We begin in the TARDIS, mid-flight, when something suddenly goes wrong. The console turns red-hot and the external doors fly open of their own accord, nearly causing a disaster. After a few moments of terror, the Doctor gets the ship under control. Unable to find the fault that caused their rough landing in the TARDIS mechanics, the Doctor suggests they go outside to explore instead. I love the way he cheerfully burbles to Ian about how they all were just nearly killed: “The strange thing is that we all came out of it unscathed. It's most puzzling! It's a big mystery, my boy! Come along.” There’s something quintessentially Doctorish about that line: It perfectly captures the recklessness of William Hartnell’s version of the character, and would sound completely in character for Matt Smith’s version too.
Outside, they think they’ve landed in a rocky canyon on yet another alien world, this one populated by giant worms and three-foot-long ants, all mysteriously dead. But soon they come across giant versions of ordinary objects like a matchbook and a seed packet manufactured in the English town of Norwich, and the truth is revealed. After a year of bouncing around time and space, the Doctor has finally brought Ian and Barbara back home to 1960s London, but thanks to the TARDIS malfunction, at the wrong size. The camera pulls back from the TARDIS, out of the “canyon,” and in a splendid moment that shifts us out of the extraordinary into the mundane and back again, reveal that we’re actually at an everyday English house fronted by a walkway made of paving stones.
At this point, the Doctor apparently knows enough about what happened to fix the whole size problem, because the question of getting them back to normal is dropped. Instead, the action is driven by the early Doctor Who formula of separating the main characters from the TARDIS so that they’re forced to deal with the strange world around them to survive. Most pressingly, that means having to rescue Ian when he’s unknowingly picked up by a normal-size human and carried off, relative miles away, to the house’s front porch. But it also means figuring out why all the insects they meet are dead or dying—and how it’s connected to the dead man on the porch, whose face looms above them like a ghastly Mount Rushmore.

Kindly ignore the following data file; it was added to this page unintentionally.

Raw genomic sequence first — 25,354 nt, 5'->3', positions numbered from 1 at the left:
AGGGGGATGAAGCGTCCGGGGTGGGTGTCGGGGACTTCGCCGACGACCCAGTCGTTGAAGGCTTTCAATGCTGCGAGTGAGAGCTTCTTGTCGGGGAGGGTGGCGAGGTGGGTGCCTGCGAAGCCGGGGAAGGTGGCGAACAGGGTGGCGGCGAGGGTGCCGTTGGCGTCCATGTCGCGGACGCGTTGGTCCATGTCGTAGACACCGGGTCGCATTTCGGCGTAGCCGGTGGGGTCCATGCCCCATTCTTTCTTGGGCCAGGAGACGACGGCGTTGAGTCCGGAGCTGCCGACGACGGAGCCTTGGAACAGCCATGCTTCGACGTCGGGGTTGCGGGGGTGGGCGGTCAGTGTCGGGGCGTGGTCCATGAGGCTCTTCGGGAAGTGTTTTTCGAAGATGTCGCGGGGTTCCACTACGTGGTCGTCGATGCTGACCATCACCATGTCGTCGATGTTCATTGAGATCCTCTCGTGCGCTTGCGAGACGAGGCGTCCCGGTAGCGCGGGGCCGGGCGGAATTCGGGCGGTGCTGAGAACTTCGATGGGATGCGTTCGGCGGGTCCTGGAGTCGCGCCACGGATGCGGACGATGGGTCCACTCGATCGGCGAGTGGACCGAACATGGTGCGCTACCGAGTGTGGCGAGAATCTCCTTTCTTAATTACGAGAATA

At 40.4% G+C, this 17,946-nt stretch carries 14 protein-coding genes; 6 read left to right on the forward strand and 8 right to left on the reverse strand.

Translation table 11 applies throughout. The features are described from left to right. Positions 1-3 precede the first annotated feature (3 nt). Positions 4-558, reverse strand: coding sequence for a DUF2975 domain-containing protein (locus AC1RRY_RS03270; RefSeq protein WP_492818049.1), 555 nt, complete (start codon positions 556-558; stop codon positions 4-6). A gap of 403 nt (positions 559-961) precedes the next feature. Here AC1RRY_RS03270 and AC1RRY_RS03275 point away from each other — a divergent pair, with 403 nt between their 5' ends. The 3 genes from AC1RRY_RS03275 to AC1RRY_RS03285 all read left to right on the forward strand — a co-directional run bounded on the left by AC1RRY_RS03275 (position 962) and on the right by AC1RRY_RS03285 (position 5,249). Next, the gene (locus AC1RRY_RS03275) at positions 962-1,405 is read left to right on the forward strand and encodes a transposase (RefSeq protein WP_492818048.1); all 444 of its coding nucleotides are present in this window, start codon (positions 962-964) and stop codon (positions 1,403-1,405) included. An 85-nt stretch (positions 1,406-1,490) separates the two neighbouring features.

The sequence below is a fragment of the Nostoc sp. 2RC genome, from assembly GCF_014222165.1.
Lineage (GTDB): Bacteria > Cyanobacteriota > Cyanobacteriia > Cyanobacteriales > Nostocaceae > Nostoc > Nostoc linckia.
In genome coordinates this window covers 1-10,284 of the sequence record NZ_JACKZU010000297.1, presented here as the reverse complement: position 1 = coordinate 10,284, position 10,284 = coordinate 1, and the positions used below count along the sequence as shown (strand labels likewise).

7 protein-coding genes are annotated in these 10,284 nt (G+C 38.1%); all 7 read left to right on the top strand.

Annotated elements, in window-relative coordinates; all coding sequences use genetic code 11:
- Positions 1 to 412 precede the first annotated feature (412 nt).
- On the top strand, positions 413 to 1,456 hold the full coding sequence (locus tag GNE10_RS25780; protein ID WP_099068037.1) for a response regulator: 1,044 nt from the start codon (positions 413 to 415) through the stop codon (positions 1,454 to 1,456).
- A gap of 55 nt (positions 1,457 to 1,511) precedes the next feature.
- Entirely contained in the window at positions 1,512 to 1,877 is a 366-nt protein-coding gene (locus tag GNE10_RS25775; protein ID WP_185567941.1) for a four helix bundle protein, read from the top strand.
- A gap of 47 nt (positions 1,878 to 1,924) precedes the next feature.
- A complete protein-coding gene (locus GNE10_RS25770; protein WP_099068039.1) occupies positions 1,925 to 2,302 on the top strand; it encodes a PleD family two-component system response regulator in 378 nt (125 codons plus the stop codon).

The corpse is Farrow, a government official who’s been testing a new insecticide called DN6—on his own lawn rather than in the safety of a lab, for some reason, which is why all the insects are dead. He’s just made the mistake of telling a ruthless businessman named Forester that he won’t OK DN6 for manufacture because it’s too effective. It kills everything it touches, including beneficial insects and eventually, if in heavy use, larger creatures too. But Forester hears only the sound of his money flying away, so he shoots Farrow and prepares to cover up the murder. To do this, he dragoons his colleague Smithers, the scientist who invented DN6, into helping him cover up the murder via a combination of bullying and lies to make it sound like Farrow was corrupt himself. Because Smithers is naively idealistic about DN6‘s potential to end world hunger, he’s reluctantly willing to be an accomplice in Farrow’s death for what he thinks is the greater good.
Those of us playing along at home have all the answers to the murder mystery much earlier than the main cast, because the story cuts back and forth between the big and small worlds. The TARDIS crew is hampered by their size: To their much-smaller ears, the frequencies of normal human speech sounds like low rumbling thunder, so they can’t understand what’s happening above them even though they’re eyewitnesses. And the big folks never even realize the little ones are there. That’s part of the reason the story feels so under-dramatic: The main cast and the villain never interact directly, and sometimes barely seem to be part of the same story at all, like we’re switching channels back and forth between old episodes of The Twilight Zone and Alfred Hitchcock Presents.